There is no shortage of voices in the party urging a concentration on the needs of southern middle-class voters, so Labour can make room to hear a few more that understand northern working-class ones. And the best placed people to do that are those who actually live there.

Monday, 30 December 2013

Class Acts

Only in suburbia and in its slightly more rural or urban hinterlands does the rule of law still obtain.

The total non-enforcement of the drug laws over the last 40 years means that those who hold sway in inner city communities have long decided for themselves which laws shall or shall not apply in or to those areas.

The hunting ban, which the Police have said from the outset could not possibly be enforced even if they had nothing better to do, has now had the same effect on the deep countryside.

The lords of the manor and the lords of the streets might not resemble one another at first sight. But the squires' ancestors were essentially gangsters.

And the pharmaceutical habits of the squirearchy's scions, at least when in Town or at School, mean that points of contact between the two already exist.

Watch that space. Perhaps for generations, even for centuries. But keep a very close eye on it.

A Massive International Response


Attacks in Russia must be considered as serious as those in London and New York, and they require an international response since many countries in the world could be threatened, Neil Clark, journalist and broadcaster, told RT. 

RT: We've heard a lot of reaction from the international community. Will there be any action in your opinion? 

Neil Clark: It’s nice that the NATO Chief condemned this terrible attack and yesterday’s attack as well. But what we are going to do in concrete terms? Because the Western approach to terrorism is very inconsistent. We are told, on the one hand, that the West totally opposes terrorism and radicalism.

On the other hand we have the West lining up with radical Islamic terrorists in Syria, backing Al-Qaeda which is trying to topple a secular government now. The Syrian authorities actually repelled an Al-Qaeda attempt to bomb the US embassy in Damascus in 2006. And what the US is doing in response? They are trying to topple the Syrian government.

So there is an inconsistency here and I think that unless the West actually stops this inconsistent approach and actually does fight terrorism across the world and work with Russia closely, these problems will only continue to present a danger. But when terrorism occurs in Russia, it’s a kind of dismissed or disregarded that it is not really the same thing.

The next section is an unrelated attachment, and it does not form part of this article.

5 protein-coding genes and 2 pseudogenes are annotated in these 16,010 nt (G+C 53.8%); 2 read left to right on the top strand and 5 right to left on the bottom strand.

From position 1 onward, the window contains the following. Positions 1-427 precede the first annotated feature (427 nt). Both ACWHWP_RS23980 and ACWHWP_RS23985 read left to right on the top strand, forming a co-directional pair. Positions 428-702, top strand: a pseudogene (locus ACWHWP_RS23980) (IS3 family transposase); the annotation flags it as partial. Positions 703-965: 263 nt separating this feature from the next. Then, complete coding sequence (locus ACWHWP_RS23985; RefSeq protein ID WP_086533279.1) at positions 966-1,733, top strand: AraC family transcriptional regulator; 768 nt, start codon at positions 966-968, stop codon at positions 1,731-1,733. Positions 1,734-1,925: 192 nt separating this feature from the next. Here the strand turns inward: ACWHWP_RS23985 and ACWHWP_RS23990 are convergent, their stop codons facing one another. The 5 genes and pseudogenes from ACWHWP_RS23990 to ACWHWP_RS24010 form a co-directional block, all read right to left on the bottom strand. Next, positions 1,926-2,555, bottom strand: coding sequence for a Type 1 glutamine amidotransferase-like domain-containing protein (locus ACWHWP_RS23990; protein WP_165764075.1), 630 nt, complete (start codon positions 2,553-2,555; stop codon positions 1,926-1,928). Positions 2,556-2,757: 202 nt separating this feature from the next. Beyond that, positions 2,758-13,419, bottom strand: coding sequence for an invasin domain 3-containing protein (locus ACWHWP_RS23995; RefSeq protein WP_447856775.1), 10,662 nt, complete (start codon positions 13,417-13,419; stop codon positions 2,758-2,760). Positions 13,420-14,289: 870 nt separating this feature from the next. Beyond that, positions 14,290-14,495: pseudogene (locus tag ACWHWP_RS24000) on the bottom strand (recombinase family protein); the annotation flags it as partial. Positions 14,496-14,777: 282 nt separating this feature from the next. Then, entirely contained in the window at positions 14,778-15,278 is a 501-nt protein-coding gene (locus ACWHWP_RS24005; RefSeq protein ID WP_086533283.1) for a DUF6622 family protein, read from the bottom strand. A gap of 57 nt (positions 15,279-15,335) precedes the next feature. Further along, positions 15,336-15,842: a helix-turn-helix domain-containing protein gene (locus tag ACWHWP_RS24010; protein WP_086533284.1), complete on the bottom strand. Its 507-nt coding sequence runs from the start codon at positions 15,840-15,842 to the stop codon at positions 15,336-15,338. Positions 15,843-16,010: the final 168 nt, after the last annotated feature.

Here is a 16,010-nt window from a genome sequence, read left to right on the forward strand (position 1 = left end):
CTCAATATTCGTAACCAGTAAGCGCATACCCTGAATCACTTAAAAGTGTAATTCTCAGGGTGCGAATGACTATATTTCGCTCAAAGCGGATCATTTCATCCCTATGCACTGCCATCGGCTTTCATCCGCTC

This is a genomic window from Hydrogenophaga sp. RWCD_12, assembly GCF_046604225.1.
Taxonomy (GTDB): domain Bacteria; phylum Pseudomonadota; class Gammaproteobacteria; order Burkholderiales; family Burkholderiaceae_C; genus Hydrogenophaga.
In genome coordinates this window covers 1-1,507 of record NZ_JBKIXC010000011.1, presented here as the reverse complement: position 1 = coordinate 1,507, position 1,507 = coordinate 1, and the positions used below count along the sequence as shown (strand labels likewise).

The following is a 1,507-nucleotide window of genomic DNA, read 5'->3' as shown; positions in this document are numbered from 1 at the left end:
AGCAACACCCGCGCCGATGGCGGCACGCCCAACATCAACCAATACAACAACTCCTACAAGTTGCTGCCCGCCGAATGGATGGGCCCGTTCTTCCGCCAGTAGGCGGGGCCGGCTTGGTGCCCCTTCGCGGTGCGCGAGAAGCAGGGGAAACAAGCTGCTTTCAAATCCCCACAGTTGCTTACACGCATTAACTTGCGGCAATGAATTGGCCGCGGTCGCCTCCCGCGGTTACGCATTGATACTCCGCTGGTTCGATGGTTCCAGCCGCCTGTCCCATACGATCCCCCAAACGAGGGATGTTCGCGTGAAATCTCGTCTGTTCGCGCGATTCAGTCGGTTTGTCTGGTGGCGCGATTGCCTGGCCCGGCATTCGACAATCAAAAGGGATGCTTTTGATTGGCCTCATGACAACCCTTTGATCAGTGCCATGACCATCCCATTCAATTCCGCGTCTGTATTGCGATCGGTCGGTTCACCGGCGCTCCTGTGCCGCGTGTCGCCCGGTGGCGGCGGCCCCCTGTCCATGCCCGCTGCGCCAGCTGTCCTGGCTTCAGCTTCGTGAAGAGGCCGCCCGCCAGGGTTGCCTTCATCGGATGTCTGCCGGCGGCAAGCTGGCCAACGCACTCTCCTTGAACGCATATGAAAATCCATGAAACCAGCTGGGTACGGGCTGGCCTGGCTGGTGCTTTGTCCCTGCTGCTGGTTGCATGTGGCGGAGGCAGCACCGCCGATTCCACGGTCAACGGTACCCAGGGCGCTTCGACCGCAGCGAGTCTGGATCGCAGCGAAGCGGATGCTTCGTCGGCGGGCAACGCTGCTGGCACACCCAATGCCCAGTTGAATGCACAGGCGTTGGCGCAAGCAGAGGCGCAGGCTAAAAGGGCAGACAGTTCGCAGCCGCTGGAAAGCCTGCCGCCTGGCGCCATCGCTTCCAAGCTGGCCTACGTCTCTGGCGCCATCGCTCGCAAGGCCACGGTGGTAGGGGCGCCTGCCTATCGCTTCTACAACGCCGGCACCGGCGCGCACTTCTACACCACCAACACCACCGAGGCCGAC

There have been some shocking articles in the Western media when similar terrorist attacks have occurred in Russia; they were blaming the Russian authorities for this.

For example, when there was a Moscow bombing in 2011, an article was saying that the Russians actually brought it on themselves by their policy towards Chechnya. And you wouldn’t write articles like that on the bombings in London, in New York. So I think there are double standards here.

We need to take these terrible attacks in Russia very seriously, as seriously as we take these attacks in New York or in London. Until this happens, until the West does take serious action… But I’m afraid we are not going to take action needed to stop these attacks taking place in the future. 

RT: What kind of international action you are talking about? 

NC: The West needs to change its policy towards Russia because there is a war being carried against Russia. That’s a kind of soft war, a propaganda war which has been orchestrated by the Western neo-conservatives and what I call the “fake left” in Western countries, which is actually trying to demonize Russia for any reason, whether it’s Pussy Riot… whether it’s the gay rights law…

In terms of terror threats, I think, the West should change its [alliance] with Saudi Arabia which is a major sponsor of radical Islamic groups throughout the world. The trouble is, if you look at Syria for example, the West is actually on the same side as the terrorists because of its relations with Saudi Arabia and Israel, who both want the regime in Syria to be removed.

So I think we need a shift in the Western capitals. I think we need to work closer with Russia. We saw close cooperation at the Boston bombings, when we had the Russian warnings about the Tsarnaev brothers, but they were ignored by the Americans because again it’s Russian warnings.